Upon arriving to Cumberland Island, you are greeted by the twisting and turning branches of a vast forest of live oak trees. These dense collections of live oaks are part of a major ecosystem called the maritime forest. Maritime forests are surrounded by dunes on one side, and salt marsh on the other, and act as a stabilizing force for the shoreline. Aside from aiding in stabilization, the maritime forest also acts as a protective barrier for the salt marsh ecosystem.
Forests have three different levels: the canopy, the understory, and the ground floor. Each level is home to different plants and animals that are adapted to survive there. In a maritime forest, plants have to adapt to constant exposure to salty conditions.
The canopy is the highest section of the forest and in the maritime forest, the live oak is the dominant species of tree. Their branches are often covered with Spanish moss, resurrection ferns, and different types of fungus. The canopy section of forest gets the most sunlight, but it also gets the most exposure to salty air. As a result, growth of the trees is stunted, causing branches to grow outward rather than upward, creating a dense canopy. This process is called salt-pruning, and it gives Cumberland Island’s live oaks a unique look that visitors come to know and love, as their twisted branches sprawl throughout campgrounds, trails, and even the main road. Insects, squirrels, and various migratory birds find habitat in the live oak canopy. If you pause while standing beneath the canopy of the maritime forest, you will see it come to life, with birds flitting from branch to branch, and squirrels running up and down trees.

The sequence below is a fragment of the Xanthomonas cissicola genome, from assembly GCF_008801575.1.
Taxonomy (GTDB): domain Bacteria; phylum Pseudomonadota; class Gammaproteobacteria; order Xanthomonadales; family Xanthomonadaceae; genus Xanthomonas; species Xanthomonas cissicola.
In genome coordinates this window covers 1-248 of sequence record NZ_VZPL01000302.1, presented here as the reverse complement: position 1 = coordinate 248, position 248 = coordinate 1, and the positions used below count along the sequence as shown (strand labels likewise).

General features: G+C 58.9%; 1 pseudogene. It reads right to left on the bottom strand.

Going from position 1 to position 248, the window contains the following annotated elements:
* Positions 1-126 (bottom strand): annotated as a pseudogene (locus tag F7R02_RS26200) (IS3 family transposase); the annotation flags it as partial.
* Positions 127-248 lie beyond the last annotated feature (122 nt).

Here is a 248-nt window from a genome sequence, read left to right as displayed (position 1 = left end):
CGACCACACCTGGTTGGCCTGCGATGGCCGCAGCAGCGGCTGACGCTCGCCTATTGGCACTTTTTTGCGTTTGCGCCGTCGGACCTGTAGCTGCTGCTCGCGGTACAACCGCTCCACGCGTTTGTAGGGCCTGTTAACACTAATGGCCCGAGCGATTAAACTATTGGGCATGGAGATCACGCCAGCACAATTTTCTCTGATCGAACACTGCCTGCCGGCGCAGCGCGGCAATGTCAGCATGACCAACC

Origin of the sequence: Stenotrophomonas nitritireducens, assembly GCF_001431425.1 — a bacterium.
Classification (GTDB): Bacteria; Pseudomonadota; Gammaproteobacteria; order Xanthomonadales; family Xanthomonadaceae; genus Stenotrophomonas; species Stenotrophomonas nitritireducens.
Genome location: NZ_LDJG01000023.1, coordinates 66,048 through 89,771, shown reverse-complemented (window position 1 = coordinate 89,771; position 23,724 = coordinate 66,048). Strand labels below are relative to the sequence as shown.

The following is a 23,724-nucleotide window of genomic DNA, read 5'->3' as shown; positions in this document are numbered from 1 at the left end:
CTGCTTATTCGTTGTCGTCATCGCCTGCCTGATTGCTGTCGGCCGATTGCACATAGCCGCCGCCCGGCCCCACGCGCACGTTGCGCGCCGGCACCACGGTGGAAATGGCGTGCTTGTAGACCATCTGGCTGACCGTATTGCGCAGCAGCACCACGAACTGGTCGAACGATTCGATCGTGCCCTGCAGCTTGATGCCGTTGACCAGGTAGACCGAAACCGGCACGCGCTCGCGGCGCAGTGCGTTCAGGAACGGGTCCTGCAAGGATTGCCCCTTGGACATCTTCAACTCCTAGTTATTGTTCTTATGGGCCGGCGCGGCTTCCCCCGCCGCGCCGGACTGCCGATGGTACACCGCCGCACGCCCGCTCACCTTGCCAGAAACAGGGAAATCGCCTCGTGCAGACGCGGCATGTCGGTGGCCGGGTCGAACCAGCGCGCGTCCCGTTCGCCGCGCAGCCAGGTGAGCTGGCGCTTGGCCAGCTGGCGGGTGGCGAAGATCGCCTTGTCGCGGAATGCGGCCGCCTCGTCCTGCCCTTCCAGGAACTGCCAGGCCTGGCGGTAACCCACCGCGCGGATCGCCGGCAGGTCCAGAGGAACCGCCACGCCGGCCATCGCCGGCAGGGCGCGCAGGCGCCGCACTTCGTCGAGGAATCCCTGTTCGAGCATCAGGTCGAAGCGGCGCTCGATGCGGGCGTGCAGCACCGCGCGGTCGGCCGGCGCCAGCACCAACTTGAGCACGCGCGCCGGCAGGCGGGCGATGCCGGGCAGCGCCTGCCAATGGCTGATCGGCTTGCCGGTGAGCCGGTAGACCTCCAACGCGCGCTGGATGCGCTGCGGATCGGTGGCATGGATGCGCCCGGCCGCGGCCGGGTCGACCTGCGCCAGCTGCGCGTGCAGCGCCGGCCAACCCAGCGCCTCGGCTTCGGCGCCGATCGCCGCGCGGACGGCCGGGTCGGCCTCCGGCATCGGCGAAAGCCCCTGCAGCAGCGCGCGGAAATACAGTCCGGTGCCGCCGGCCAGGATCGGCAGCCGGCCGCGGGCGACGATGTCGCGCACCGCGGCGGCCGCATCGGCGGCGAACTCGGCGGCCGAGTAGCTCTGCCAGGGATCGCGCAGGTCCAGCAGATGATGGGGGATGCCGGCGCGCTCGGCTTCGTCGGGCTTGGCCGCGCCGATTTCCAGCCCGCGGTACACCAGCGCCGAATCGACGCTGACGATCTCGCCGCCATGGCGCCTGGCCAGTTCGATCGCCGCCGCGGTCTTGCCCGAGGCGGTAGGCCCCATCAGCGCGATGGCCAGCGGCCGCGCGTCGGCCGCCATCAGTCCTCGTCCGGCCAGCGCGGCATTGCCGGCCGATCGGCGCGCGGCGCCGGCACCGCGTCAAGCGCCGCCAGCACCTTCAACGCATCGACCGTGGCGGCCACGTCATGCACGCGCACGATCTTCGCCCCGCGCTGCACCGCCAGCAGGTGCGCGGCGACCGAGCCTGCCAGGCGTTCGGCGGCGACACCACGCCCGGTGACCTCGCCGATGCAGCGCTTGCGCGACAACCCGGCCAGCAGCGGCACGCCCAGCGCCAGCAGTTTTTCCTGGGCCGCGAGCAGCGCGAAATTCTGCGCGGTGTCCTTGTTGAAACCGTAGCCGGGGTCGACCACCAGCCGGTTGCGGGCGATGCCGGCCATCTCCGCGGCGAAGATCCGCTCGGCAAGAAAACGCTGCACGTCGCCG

The canopy connects to the next section of forest, the understory, by vines such as grape, poison ivy, crossvine, and Virginia Creeper. The understory doesn’t receive much sunlight because of the dense canopy, so more shade-tolerant plant species are found here. Some of the most common shade-tolerant species are sparkleberry, hollies, and saw palmetto. These plants create an abundant source of food for animals like white-tailed deer and birds. The understory can grow to be extremely dense, which provides impeccable camouflage for these same animals. One might see a white-tailed deer walking along the main road only to see it quickly dash into thick understory not to be seen again.
The last section of the forest is certainly not least. The ground floor of the maritime forest supports both the canopy and the understory by providing a place of support and by recycling forest nutrients. Limbs and other dead wood are decomposed by insects and wood borers. Mold and bacteria break down leaves and dead animals. Armadillos keep the soil overturned with their search for insects, allowing decomposers to work more efficiently. The nutrients are then returned to the soil and utilized by the plants, perpetuating the nutrient cycle, though the sandy soil of the maritime forest does not hold nutrients well. Water leaches nutrients from the well-drained soil. The shallow layer of nutrients leads to many plants having shallow, spreading root systems.
The Worth of the Forest
The maritime forest has been important for different groups of people on the island throughout time for the value placed on its live oak timber. The timber was useful for building naval ships because the natural twists and turns in the branches made them perfect for the angles needed in ship building. By 1802, an estimated 80% of live oaks on the island had been harvested. Today, the maritime forest holds a different value. Visitors marvel at the beauty of the oak canopy and its gnarled branches draped with Spanish moss. A forest that is centuries in the making, future generations will determine its worth for themselves.
Last updated: December 14, 2018